Inequality In John Steinbeck's 'The Chrysanthemums'

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As Gandhi once stated, “ Woman is the companion of man, gifted with equal mental capacity… If by strength is meant moral power, then woman is immeasurably man’s superior… If non-violence is the law of our being, the future is with women” (Sinha), women should be viewed as stronger than men and should be treated as such because they will be the ones to create the future for humankind. In reality, women are still being treated as inferior no matter their societal position. In some cases, like in the third-world countries, women are forced into marriages, are confined to the homes, and are treated as mere objects and are to be used as such. John Steinbeck’s short story “The Chrysanthemums” recognizes the gender inequality in the early 1900s and…show more content…
The beginning of the description of the valley starts with,“On every side it sat like a lid on the mountains and made of the great valley a closed pot” (Steinbeck 1). The valley being called a “closed pot” gives the reader a clue that it is very confining and secluded from everything else. Also, with the valley being so secluded, the community is not in touch with the changes to women’s role in society. Steinbeck then goes on to say that, “...the yellow stubble fields seemed to be bathed in pale cold sunshine, but there was no sunshine in the valley now in December” (Steinbeck 1), which can mean that the valley seemed hopeless and gives more to the visual that it is a pot. When a pot is closed, no sunlight can get in, hence the no sunshine in the valley. On the other hand, the sunshine covering the hills outside the valley is the symbol of women’s hope of freedom from gender inequality that is just out of reach.. The darkness, in which Elisa lives, is the crushing reality that gender equality is a difficult feat to…show more content…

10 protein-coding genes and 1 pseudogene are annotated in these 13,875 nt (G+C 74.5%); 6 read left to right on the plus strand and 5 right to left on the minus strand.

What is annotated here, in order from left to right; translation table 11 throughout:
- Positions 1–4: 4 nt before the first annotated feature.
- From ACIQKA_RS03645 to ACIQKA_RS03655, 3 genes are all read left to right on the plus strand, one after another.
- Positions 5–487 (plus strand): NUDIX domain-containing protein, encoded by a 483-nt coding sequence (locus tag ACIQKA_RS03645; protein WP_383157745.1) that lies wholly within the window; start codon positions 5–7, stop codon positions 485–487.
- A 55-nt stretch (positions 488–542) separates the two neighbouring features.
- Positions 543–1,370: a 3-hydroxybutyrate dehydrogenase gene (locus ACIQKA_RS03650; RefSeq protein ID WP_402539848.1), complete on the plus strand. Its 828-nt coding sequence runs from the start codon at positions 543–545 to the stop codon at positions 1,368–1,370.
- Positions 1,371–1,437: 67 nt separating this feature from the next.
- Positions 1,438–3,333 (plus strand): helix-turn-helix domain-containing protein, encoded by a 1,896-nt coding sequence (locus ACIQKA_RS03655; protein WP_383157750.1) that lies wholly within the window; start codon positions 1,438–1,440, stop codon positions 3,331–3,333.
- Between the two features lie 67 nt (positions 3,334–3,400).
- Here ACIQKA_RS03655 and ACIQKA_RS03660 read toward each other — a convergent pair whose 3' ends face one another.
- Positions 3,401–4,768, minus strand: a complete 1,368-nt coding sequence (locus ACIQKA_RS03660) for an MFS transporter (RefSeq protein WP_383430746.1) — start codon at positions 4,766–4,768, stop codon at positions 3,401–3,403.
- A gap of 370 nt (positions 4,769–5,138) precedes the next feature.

In this case the flowers represent Elisa’s sexuality and femininity, something that women are proud to have. Her chrysanthemums are her prized possessions and, in essence, an extension of herself. It becomes evident that the flowers are a part of Elisa when Henry says, “Some of those yellow chrysanthemums you had this year were ten inches across. I wish you’d work out in the orchard and raise some apples that big.’ Her eyes sharpened. ‘Maybe I could do it, too. I’ve a gift with things, all right’” (Steinbeck 3). She becomes irritated with Henry when all he says about her ability is that it could be used for better things. By better things he means something that benefits him and gives himself credit in the long run because if he can sell bigger, better apples he would have an even better reputation with the farming community. Henry completely disregards the flowers and Elisa and, in consequence, her femininity because the chrysanthemums are an extension of herself. He also makes her feel inferior because he just wants to use her for his own gain. On the other hand, after the Tinker comments specifically about the chrysanthemums and their beauty and her reaction is, “The irritation and resistance melted from Elisa’s face. ‘Oh, those are chrysanthemums, giant whites and yellows. I raise them every year, bigger than anybody around here’” (Steinbeck 7). Elisa is afraid that he only

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